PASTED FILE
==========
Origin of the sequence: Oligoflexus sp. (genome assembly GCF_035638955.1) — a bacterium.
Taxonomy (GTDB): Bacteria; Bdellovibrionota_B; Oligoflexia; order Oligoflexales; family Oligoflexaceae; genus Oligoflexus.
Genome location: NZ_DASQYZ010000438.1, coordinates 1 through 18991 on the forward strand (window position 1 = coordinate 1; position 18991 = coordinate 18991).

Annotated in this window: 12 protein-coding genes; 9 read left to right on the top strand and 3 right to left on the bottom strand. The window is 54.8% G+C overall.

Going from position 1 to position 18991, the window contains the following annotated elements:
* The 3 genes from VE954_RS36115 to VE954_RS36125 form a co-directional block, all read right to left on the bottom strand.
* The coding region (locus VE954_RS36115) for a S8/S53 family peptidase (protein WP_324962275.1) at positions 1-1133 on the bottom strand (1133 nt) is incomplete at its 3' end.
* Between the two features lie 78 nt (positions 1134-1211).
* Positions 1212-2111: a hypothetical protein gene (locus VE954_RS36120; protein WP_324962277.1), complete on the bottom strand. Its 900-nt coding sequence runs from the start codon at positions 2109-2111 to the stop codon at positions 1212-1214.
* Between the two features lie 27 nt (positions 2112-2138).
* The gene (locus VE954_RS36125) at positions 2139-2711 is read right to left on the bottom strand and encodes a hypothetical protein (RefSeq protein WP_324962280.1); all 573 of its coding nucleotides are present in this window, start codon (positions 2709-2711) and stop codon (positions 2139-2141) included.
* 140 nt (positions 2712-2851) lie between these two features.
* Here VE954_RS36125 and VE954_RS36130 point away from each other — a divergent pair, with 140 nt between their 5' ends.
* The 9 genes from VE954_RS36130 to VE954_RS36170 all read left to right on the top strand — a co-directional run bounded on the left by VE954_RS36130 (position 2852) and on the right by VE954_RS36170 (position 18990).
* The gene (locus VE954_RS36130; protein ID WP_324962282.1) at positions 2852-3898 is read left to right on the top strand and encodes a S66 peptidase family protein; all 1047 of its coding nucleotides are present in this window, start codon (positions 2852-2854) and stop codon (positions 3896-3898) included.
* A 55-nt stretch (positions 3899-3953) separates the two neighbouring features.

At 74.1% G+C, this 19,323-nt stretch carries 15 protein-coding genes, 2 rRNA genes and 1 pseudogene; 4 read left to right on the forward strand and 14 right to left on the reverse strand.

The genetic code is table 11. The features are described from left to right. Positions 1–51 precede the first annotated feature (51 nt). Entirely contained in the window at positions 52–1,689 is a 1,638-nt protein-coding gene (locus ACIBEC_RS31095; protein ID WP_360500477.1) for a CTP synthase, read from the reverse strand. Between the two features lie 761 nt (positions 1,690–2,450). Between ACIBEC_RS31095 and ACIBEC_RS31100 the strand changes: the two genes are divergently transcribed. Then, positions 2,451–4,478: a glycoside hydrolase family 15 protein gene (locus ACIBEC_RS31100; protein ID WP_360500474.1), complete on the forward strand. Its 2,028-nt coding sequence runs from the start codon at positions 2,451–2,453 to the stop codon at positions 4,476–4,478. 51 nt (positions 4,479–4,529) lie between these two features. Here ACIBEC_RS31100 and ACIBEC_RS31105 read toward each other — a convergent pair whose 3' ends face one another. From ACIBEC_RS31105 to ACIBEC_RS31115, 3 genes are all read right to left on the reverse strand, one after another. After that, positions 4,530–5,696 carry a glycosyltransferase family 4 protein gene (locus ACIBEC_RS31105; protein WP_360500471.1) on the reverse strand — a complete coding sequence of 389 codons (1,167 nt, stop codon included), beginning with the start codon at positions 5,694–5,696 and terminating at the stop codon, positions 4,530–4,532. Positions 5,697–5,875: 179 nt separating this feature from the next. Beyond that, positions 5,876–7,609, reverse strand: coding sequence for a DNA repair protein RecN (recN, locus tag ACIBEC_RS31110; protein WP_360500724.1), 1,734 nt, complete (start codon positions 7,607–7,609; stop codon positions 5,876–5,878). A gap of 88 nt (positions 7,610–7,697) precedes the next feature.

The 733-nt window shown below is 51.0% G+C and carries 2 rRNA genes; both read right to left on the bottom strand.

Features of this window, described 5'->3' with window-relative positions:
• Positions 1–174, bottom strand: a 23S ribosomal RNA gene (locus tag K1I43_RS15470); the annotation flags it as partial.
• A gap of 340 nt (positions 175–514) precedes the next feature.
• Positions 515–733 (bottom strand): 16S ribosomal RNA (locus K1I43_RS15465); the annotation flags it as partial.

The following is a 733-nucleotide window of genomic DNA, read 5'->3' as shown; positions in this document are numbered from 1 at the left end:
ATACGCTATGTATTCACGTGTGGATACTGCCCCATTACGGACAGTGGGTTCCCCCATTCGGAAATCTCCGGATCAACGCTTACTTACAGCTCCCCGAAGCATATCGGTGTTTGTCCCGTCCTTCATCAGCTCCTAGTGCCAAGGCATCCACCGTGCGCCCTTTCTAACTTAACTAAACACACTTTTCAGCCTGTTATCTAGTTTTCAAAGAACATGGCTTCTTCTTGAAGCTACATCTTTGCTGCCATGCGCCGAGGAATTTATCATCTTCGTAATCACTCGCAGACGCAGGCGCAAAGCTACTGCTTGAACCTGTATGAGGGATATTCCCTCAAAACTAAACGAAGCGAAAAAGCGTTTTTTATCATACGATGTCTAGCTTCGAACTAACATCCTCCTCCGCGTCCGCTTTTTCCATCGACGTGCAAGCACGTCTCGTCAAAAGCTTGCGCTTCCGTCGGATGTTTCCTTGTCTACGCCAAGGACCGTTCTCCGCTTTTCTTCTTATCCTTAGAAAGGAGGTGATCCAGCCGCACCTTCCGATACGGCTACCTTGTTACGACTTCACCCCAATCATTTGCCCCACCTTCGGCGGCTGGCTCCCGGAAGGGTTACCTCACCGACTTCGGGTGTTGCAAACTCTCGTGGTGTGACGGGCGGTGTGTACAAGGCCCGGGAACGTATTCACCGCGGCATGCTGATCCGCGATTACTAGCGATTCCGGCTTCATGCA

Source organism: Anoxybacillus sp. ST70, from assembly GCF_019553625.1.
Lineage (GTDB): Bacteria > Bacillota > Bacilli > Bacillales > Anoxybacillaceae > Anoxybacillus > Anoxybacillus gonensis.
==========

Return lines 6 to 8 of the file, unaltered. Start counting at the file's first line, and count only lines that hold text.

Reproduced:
* The 3 genes from VE954_RS36115 to VE954_RS36125 form a co-directional block, all read right to left on the bottom strand.
* The coding region (locus VE954_RS36115) for a S8/S53 family peptidase (protein WP_324962275.1) at positions 1-1133 on the bottom strand (1133 nt) is incomplete at its 3' end.
* Between the two features lie 78 nt (positions 1134-1211).